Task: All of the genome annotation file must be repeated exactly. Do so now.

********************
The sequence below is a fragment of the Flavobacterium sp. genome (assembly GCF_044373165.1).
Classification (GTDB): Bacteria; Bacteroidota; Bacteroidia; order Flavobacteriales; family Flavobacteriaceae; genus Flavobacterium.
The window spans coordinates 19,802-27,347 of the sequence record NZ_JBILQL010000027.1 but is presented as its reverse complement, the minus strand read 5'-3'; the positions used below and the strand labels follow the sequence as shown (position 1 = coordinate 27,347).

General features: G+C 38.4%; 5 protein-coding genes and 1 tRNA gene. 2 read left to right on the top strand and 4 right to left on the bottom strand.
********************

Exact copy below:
The sequence below is a fragment of the Flavobacterium sp. genome (assembly GCF_044373165.1).
Classification (GTDB): Bacteria; Bacteroidota; Bacteroidia; order Flavobacteriales; family Flavobacteriaceae; genus Flavobacterium.
The window spans coordinates 19,802-27,347 of the sequence record NZ_JBILQL010000027.1 but is presented as its reverse complement, the minus strand read 5'-3'; the positions used below and the strand labels follow the sequence as shown (position 1 = coordinate 27,347).

General features: G+C 38.4%; 5 protein-coding genes and 1 tRNA gene. 2 read left to right on the top strand and 4 right to left on the bottom strand.